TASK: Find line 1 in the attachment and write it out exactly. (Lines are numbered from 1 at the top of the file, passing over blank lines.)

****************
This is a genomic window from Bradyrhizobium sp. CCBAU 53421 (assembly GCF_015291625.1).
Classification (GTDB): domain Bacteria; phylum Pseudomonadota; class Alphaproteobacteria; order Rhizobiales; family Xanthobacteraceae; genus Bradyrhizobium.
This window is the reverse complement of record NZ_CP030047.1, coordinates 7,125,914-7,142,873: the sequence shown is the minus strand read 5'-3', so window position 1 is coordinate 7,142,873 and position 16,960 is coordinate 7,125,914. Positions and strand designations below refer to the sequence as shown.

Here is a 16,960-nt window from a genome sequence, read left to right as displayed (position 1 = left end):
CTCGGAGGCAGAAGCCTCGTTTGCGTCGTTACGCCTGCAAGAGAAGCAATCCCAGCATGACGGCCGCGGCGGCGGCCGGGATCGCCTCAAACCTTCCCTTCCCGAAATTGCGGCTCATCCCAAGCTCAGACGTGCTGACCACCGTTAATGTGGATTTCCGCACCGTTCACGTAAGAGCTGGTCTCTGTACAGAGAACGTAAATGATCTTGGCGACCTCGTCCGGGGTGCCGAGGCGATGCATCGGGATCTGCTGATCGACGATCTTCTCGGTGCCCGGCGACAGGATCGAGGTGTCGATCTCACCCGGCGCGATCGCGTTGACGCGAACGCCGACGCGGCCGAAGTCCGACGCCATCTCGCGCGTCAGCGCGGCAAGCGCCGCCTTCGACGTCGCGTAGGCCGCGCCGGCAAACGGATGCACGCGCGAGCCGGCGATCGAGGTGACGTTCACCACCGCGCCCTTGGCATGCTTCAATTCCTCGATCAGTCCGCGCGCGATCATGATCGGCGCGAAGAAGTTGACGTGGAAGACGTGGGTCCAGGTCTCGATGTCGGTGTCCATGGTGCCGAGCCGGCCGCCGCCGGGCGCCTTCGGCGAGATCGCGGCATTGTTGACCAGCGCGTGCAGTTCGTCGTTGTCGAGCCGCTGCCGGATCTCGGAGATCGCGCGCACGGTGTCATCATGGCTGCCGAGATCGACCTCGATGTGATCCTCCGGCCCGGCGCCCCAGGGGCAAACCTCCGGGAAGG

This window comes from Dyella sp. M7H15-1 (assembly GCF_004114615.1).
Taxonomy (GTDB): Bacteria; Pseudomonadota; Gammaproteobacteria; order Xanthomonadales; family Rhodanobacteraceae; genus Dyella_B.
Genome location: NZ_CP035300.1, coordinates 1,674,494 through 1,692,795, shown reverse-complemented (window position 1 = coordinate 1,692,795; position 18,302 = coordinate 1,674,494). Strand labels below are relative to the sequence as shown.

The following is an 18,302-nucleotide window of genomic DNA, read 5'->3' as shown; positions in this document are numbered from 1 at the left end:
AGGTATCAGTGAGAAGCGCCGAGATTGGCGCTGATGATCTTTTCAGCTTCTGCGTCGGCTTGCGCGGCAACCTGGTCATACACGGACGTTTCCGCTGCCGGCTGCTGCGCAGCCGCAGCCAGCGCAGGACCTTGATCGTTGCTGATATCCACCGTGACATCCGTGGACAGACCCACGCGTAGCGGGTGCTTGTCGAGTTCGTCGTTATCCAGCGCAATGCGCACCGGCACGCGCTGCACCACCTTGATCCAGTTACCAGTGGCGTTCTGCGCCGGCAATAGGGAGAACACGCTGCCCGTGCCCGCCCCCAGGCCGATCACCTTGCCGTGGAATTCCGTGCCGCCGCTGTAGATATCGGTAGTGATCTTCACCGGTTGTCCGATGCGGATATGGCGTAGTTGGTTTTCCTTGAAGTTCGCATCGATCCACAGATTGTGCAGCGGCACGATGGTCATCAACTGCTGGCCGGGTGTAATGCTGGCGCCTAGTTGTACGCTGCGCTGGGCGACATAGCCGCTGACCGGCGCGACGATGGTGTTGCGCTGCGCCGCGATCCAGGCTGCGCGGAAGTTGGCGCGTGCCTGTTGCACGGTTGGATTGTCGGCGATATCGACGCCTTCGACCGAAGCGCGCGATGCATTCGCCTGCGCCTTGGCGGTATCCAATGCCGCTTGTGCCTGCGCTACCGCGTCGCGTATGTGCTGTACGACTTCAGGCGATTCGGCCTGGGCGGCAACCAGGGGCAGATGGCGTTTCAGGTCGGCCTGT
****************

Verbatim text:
This is a genomic window from Bradyrhizobium sp. CCBAU 53421 (assembly GCF_015291625.1).